In PR, Is Who You Know More Important than What You Know?

Sometimes a new business prospect will ask, “Do you know John Doe, the editor of so-and-so magazine?”  To which we reply (if it’s true):  “Yes we know John and quite a few editors in the XYZ field.”  But I always want to add (and seldom do!) that while it’s certainly important to know key editors in a given field, it’s not really the be-all and end-all of good PR results.  At Adventive, we’ve been working the B2B PR side of the fence for more than 25 years now and if our friend John Doe left the publication tomorrow, or so-and-so magazine closed its doors and ceased to operate, we’d still be able to win the attention of John’s replacement or the editor of a surviving/comparable publication, or the top bloggers in the field, because we know how to do it.   

Of course, it’s great to have a good relationship with the key editor(s) you need to target, simply because it’s a really fine way to short circuit the pitch process. For instance, the editors we deal with on a day-to-day basis know that we wouldn’t bother them with some news, a view of the industry, a technology item or a new product that’s off the mark. They expect we will provide them with something of real value to their readership because we have a proven track record with them.  So, they typically check out our email or take our call.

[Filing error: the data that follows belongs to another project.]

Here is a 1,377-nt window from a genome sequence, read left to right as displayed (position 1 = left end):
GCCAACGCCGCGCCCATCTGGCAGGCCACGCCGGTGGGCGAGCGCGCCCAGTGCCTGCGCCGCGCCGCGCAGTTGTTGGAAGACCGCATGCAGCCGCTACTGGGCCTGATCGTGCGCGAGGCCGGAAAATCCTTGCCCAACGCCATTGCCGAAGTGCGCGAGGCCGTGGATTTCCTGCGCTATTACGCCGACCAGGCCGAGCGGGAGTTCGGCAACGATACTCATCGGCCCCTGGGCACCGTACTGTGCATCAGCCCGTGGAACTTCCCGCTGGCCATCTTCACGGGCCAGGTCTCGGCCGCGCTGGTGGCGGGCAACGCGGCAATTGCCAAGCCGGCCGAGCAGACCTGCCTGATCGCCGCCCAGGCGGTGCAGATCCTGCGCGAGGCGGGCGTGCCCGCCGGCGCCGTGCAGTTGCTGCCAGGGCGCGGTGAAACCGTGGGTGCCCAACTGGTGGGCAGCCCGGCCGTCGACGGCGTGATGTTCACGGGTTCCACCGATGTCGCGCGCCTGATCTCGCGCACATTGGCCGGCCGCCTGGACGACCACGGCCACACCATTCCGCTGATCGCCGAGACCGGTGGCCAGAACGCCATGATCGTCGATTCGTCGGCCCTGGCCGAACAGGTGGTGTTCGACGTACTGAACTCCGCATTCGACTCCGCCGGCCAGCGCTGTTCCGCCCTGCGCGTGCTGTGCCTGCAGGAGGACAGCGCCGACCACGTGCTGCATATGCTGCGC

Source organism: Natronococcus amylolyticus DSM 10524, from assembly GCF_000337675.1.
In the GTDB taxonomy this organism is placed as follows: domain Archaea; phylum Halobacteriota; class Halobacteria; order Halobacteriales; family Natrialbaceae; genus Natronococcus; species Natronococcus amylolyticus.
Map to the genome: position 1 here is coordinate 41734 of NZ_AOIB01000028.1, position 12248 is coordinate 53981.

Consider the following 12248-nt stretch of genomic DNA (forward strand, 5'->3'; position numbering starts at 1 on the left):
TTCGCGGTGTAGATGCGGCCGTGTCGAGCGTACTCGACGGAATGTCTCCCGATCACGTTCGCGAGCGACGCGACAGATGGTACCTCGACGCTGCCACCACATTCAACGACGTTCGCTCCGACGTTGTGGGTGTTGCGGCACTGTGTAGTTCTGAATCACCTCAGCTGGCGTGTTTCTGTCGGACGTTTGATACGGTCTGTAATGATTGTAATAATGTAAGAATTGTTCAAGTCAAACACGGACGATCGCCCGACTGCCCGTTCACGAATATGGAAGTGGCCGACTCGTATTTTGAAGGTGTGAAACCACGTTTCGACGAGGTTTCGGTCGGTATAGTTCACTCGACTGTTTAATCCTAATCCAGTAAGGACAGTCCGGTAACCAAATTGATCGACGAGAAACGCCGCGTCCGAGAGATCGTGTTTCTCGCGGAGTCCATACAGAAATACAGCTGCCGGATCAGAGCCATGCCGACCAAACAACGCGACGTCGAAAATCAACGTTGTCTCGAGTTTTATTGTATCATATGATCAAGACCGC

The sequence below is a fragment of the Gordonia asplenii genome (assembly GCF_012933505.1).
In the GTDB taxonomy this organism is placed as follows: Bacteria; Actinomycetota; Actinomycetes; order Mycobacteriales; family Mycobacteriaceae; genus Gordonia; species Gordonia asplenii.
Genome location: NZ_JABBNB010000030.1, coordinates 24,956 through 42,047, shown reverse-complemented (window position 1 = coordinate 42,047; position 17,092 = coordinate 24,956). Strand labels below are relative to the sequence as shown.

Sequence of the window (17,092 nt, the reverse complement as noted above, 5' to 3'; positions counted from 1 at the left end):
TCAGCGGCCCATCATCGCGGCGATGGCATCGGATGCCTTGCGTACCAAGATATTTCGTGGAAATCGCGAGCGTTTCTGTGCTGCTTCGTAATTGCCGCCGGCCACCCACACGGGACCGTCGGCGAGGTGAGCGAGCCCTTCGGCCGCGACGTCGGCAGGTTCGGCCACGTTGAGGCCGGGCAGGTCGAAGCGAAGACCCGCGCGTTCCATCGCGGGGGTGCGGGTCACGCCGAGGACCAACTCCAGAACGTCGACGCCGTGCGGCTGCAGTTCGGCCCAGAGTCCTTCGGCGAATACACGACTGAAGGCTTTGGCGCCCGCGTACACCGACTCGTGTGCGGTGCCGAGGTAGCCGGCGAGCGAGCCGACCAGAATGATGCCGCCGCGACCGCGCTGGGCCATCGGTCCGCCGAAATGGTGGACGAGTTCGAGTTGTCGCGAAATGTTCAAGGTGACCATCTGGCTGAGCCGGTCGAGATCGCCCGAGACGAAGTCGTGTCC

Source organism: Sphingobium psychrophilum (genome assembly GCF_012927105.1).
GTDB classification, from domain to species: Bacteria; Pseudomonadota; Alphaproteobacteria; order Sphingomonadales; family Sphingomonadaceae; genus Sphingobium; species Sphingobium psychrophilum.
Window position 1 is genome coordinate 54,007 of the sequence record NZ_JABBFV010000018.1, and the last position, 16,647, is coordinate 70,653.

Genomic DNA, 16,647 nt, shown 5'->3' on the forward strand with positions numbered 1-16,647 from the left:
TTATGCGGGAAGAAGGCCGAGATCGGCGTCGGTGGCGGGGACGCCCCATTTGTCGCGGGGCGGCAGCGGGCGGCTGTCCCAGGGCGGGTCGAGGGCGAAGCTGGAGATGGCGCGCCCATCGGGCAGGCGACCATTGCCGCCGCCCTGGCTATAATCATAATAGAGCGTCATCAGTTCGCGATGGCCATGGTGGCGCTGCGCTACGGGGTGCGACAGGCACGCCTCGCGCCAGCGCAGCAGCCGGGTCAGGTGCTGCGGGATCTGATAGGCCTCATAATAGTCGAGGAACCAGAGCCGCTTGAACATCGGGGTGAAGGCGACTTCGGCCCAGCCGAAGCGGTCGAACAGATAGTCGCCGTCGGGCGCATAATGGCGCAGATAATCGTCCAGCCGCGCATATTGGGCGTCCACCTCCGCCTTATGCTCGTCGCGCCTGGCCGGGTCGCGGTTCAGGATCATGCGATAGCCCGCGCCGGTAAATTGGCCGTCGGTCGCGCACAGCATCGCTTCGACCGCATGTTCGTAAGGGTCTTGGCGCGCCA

But, generally speaking, that’s precisely why we got on the editors’ ‘good side’ to begin with.  We got there by approaching them in an appropriate way (we don’t call editors that want to be approached by email) and by researching their publication (and the specific editor’s responsibilities and interests) so well that weren’t coming in from left-field.  By taking the time to look at what they had previously published, we were able to offer them content they hadn’t already covered, and we never offered bylined articles to publications that don’t use them.  We do our homework before we conduct the pitch — and when we do finally approach the editor we get to the point quickly.  

As evidence, we were recently asked to get significant ink in publications in the energy/windpower arena. We were not familiar with any of these publications – and certainly not their editors – yet we successfully placed three feature articles in record time.  Why?  Because we researched the publications, we approached the right editors by email (their preferred method of contact), we made our case in three fairly short paragraphs, we followed up when we said we would later in the week, we submitted an abstract almost immediately after interest was established, and we provided the manuscripts as they prescribed and on their due dates.

So, you’ll never find me saying that you have to know the editor to succeed – it certainly helps, but good research and an intriguing way of dealing with the topic at-hand can make the day.



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